by Peter Zimmerman Catherine Ingraham’s essay that accompanies the 1999 Sherrie Levine / Joost van Oss collaborative exhibition at the Paula Cooper Gallery in New York City highlights three major facets of their collaborative works of appropriation. However, instead of being merely commentaries on the originals by Gerrit Rietveld, Levine and Oss re-write, and thereby […]

Barbara Kruger’s Words of Prey

November 24, 2008 | Comments Off on Barbara Kruger’s Words of Prey

by Peter Zimmerman Art does not exist and is not created in a vacuum; rather, it is constantly in negotiation with ideological shifts, cultural re-mappings, and historical motions. Rosalind Krauss, in her essay (humorously) titled “Cindy Sherman: Untitled” describes the two purported Universal Truths of the artist, as proposed by Emile Zola: that X is […]

Response #3: Here. In Her Head: Cindy’s Disasters

November 12, 2008 | Comments Off on Response #3: Here. In Her Head: Cindy’s Disasters

-Joan Bowlen Perhaps a reframing of my definition would be helpful in this discussion of Cindy and the portrait.  Beginning last time as I did with such a limiting definition restricted the universal sense of the portrait which I want to engender.  Though the media for which the term “portrait” is most often applied exhibit […]

Response #2: “Disasters” as The Breaking Point

November 9, 2008 | Comments Off on Response #2: “Disasters” as The Breaking Point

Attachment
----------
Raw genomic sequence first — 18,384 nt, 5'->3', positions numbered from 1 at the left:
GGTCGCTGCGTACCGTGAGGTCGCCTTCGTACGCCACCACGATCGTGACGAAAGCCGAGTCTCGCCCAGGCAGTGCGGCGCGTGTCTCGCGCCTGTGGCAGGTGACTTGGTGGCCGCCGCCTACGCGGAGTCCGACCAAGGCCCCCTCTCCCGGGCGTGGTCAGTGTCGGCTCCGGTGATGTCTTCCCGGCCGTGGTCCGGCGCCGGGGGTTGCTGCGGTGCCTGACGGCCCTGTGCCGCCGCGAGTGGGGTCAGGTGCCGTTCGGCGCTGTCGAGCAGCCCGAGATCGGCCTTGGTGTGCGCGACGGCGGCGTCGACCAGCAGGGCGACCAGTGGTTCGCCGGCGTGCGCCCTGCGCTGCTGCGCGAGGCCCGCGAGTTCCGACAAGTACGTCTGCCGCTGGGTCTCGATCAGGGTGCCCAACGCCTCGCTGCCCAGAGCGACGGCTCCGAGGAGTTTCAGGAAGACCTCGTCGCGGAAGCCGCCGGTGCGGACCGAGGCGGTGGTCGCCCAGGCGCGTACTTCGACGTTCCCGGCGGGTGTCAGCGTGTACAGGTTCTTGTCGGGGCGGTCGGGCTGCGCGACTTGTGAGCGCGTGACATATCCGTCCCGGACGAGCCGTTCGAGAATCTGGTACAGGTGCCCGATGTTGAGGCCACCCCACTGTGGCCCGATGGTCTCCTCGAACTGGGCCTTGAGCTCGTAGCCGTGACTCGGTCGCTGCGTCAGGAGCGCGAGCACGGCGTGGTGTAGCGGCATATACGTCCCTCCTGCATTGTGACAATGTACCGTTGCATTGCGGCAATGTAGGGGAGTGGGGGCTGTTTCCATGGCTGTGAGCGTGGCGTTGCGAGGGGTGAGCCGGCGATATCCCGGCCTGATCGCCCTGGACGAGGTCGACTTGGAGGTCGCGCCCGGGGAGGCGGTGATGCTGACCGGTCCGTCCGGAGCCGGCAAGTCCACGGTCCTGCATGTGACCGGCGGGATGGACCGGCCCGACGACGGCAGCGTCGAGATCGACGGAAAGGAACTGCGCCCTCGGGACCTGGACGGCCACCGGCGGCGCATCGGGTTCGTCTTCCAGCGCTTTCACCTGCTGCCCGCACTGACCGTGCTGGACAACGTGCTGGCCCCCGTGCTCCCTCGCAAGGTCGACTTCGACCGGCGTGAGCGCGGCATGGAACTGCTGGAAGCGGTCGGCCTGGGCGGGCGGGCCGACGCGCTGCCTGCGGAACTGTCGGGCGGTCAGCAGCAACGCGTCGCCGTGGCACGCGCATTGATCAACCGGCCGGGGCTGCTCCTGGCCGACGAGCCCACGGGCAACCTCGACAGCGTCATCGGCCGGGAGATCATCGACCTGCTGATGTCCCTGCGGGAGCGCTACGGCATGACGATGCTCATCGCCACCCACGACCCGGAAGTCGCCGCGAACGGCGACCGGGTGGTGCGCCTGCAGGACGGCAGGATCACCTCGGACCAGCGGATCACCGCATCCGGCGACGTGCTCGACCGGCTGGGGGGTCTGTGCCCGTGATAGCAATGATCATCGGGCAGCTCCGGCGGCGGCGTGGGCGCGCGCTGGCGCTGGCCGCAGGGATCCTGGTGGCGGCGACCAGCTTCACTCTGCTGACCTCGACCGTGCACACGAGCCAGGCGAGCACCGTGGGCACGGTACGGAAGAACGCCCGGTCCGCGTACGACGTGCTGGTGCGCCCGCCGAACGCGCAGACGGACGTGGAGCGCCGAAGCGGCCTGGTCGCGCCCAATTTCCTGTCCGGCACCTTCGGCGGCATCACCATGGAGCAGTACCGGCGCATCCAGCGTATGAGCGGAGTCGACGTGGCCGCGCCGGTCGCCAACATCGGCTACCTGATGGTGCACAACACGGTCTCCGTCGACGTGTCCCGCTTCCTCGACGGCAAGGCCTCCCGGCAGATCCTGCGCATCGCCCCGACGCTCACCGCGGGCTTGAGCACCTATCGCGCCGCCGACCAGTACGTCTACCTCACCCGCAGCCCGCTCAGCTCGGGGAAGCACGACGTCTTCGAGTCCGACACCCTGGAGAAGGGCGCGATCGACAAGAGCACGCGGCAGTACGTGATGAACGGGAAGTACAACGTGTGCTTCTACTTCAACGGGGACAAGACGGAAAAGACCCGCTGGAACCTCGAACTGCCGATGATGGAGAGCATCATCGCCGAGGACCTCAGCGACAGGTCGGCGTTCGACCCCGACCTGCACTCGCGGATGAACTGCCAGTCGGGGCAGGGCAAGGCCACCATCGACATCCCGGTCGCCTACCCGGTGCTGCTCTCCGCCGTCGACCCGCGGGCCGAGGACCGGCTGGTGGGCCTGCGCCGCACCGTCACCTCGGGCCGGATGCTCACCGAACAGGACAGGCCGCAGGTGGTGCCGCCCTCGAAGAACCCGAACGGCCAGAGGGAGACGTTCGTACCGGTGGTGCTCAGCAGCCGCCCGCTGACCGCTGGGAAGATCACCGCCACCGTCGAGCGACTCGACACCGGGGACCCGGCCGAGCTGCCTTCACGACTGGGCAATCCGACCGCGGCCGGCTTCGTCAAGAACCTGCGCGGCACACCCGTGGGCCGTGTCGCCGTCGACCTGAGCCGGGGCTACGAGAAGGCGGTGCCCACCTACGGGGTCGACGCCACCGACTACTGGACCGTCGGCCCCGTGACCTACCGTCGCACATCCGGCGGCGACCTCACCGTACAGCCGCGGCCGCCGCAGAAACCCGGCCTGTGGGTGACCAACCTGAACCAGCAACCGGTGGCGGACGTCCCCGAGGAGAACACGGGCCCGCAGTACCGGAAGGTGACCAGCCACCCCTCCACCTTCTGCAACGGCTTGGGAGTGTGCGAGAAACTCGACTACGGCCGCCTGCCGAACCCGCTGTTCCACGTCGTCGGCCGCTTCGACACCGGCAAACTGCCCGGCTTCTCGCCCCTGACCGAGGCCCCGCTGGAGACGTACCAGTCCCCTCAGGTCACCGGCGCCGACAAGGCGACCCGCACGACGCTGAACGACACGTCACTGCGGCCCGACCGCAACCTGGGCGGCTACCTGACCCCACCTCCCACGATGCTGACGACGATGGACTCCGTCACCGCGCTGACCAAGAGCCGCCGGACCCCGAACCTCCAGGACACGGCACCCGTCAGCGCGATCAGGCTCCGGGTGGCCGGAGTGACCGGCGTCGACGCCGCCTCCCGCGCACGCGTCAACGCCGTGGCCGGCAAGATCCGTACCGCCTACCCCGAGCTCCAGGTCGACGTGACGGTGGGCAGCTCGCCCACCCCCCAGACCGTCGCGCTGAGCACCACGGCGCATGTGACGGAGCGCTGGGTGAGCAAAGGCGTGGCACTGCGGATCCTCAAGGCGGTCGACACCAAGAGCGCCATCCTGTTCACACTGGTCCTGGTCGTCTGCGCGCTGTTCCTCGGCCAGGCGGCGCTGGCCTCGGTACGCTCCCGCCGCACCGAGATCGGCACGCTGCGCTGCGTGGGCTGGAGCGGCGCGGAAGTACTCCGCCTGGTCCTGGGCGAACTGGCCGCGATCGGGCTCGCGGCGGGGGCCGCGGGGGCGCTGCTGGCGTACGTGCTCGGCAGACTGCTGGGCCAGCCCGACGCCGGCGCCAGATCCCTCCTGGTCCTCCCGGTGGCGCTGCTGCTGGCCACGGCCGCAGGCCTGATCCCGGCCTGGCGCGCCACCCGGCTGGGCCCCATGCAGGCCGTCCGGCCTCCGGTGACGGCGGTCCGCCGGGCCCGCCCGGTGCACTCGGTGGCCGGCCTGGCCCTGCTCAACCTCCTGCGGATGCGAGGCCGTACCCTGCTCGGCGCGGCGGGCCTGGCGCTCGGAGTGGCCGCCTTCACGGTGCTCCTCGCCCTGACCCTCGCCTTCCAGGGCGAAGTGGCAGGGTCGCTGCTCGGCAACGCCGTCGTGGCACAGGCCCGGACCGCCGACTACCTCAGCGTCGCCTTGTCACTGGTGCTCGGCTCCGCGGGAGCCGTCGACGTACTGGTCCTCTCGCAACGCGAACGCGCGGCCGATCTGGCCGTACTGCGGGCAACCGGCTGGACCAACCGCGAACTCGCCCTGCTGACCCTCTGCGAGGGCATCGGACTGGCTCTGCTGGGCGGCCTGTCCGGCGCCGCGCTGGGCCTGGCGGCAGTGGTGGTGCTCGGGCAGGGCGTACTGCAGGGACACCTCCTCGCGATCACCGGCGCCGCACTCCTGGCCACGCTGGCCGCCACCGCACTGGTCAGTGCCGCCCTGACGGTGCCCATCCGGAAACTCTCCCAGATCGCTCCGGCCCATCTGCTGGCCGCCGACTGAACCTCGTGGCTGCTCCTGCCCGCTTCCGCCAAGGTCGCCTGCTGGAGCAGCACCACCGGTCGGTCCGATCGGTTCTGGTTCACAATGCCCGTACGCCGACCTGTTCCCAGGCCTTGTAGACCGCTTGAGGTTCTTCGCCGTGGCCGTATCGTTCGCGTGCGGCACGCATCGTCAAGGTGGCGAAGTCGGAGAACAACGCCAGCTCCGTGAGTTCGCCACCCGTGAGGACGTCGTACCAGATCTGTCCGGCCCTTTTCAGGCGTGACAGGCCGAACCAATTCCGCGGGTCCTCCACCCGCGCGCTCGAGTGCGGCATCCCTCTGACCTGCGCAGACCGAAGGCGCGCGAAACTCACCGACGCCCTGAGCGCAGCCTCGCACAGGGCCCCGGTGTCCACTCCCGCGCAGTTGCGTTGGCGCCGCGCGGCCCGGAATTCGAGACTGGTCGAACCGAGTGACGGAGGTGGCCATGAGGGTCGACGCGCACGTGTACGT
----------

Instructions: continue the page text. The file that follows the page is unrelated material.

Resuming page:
– Peter Zimmerman You write, “I see the portrait as the framing of the human face within a 2-D plane, using the artist’s own emotive reading of the face in order to create a sense of the sitter.” I feel this coding of the portrait verges on the archaic, thereby not allowing for more plastic […]

Response

November 4, 2008 | Comments Off on Response

— Joan Bowlen I think the ability to read these images as portraits stems from a more wide spread idea of the role that the portrait plays. I see the portrait as the framing of the human face within a 2-D plane, using the artist’s own emotive reading of the face in order to create […]

– Peter Zimmerman While I can see the placement of identity as forefront and vital to the dialogue not only about Cindy Sherman but also that of portraiture in general, is there, potentially, something more that allows for the “Fairy Tales / Disasters” photographs to be seen as outside of the history of portraiture? I […]